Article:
IGGI 2020 Project Proposals

Some students want to define the topic of their PhD on their own. Others prefer to work from a starting point that is already developed. To support the latter group better, for the current round of IGGI studentship applications, we have invited a number of individual academics and companies to propose the following concrete project ideas students can apply to.

If you are interested in applying for an IGGI PhD on one of the topics below, here is what to do: Contact the named supervisor of the project. They can tell you more about the project. If they think you might be a good fit for the project (and you like it), they will ask you to develop it into your own detailed project proposal, as with a standard IGGI application. If there is a lot of student demand for a particular project, they may also ask you to develop your own alternative project proposal in addition. If the proposal involves a company and you are shortlisted for an IGGI interview, a company representative will sit in on your first interview to advise your supervisor on your fit with the project.

Either way, IGGI doesn't privilege any kind of project, whether developed by you on your own or developed in response to the proposals below: in the end, the overall strongest candidates will be offered positions.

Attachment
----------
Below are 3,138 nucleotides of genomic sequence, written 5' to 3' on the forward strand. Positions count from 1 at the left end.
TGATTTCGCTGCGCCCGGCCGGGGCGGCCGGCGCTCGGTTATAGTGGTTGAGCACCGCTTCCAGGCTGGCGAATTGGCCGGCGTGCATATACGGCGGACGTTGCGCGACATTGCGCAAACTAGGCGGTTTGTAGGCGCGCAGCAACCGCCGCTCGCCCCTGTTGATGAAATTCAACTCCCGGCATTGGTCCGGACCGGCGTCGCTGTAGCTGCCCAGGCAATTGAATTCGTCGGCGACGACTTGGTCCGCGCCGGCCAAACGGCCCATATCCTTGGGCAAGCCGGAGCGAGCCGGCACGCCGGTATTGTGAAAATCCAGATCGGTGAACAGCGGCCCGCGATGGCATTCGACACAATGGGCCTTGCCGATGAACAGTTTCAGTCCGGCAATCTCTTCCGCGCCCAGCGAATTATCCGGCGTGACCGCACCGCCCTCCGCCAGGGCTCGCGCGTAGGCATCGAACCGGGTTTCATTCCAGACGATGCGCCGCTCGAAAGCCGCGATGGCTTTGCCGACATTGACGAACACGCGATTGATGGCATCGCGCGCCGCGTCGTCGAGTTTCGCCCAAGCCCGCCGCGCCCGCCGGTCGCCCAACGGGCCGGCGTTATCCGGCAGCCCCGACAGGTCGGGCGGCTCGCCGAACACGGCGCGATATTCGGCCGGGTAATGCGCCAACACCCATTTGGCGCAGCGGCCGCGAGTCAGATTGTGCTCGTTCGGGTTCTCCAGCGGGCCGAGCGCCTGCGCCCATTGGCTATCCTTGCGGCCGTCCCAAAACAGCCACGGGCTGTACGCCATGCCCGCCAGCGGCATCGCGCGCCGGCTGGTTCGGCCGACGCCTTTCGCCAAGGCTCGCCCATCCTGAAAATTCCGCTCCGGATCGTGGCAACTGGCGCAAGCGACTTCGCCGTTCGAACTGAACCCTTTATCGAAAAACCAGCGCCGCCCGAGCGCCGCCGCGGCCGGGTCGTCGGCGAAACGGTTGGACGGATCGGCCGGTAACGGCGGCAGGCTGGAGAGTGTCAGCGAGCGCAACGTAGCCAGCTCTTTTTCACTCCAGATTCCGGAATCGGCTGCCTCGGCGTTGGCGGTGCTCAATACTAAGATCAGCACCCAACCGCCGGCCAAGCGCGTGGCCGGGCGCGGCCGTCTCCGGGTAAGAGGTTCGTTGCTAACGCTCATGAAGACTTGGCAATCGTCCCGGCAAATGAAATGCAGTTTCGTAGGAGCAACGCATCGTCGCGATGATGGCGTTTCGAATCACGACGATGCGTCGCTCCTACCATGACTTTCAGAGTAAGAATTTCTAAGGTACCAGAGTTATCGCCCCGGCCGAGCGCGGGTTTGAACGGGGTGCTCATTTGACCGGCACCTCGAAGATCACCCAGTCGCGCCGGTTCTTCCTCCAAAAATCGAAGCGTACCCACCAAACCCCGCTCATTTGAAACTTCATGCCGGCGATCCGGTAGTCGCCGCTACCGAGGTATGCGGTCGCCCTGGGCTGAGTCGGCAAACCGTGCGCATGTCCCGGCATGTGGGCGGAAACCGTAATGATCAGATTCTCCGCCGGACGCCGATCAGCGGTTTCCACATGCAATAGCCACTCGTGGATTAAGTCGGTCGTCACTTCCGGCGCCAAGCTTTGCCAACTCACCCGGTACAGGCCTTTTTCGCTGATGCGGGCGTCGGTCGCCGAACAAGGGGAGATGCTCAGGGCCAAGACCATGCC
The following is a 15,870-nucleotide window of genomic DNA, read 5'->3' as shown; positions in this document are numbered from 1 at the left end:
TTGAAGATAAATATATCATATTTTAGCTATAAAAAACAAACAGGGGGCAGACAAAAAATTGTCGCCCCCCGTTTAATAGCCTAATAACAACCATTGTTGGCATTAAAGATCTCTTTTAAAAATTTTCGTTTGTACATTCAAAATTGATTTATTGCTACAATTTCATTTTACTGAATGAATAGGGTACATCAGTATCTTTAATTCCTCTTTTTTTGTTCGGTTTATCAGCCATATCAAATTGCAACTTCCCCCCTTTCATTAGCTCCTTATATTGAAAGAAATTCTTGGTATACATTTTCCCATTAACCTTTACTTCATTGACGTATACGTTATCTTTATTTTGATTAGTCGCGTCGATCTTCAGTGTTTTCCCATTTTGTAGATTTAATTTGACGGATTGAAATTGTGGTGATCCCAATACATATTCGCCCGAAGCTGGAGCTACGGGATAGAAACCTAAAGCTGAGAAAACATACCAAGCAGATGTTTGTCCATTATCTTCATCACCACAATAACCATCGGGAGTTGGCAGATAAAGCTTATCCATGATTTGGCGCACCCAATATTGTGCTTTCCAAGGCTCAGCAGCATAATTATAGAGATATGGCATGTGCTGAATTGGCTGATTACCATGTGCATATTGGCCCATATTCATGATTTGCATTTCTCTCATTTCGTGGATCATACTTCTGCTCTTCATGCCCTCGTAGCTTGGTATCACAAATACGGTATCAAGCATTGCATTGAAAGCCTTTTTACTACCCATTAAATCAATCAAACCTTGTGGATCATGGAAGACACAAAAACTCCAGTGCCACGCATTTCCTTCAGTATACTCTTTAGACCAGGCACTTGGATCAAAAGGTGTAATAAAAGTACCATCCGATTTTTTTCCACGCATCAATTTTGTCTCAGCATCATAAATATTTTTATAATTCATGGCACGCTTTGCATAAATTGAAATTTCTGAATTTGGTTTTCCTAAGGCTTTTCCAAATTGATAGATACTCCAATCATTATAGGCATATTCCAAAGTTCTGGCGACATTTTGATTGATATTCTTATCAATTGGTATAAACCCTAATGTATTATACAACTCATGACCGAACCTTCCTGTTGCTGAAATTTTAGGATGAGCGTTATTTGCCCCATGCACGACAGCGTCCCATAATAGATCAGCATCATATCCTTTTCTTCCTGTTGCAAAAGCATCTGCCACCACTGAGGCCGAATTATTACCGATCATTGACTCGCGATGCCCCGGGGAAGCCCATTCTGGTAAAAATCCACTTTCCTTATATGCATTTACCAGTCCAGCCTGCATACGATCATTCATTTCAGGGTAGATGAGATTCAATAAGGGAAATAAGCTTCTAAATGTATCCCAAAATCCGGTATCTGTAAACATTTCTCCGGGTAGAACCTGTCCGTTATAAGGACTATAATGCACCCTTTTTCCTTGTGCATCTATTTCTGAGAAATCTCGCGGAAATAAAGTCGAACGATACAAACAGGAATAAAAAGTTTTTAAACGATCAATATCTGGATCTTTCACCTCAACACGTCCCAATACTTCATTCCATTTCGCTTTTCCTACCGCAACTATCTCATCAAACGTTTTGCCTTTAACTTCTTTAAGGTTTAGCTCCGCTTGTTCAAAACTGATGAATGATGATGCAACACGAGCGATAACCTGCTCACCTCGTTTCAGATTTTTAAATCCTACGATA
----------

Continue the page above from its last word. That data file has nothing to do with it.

Academic Projects 

Personality Assessment through Gaming 

How can people’s personality be effectively assessed through gaming? Personality traits like the “Big Five” (openness to experience, conscientiousness, extraversion, agreeableness, and emotional stability) are used in many different contexts, like personnel selection, education or professional development, but existing survey instruments for assessing them can be disengaging or easy to second-guess and ‘cheat.’ This project is about exploring how existing or bespoke games and the data they produce can be designed and analysed to generate psychometrically reliable and valid personality assessment that can be used to compare across individuals and within oneself over time.

Supervisor: Lisa Kim (Website, lisa.kim@york.ac.uk

Exploring biodiversity conservation management using online games

Conserving native species often requires dealing with pests that threaten them. Different ways of managing pests (like genetic modifications or chemicals) find different levels of social support and have numerous, sometimes unintended consequences. We want to develop and use online games to teach players about the complex decisions involved in pest and conservation management, and to understand how they make decisions. For instance, how do players find compromises in a multiplayer world with multiple stakeholders, limited budgets, and neighbours with conflicting interests? Target audiences include policy makers, land managers, conservation groups and secondary school/undergraduate ecologists, with opportunities to visit and work with UK and New Zealand audiences through partners like Fera Science and Manaaki Whenua/Landcare Research.

Supervisor: Pen Holland (Website, pen.holland@york.ac.uk)

Applied Games for Treating Phobia in Children and Young People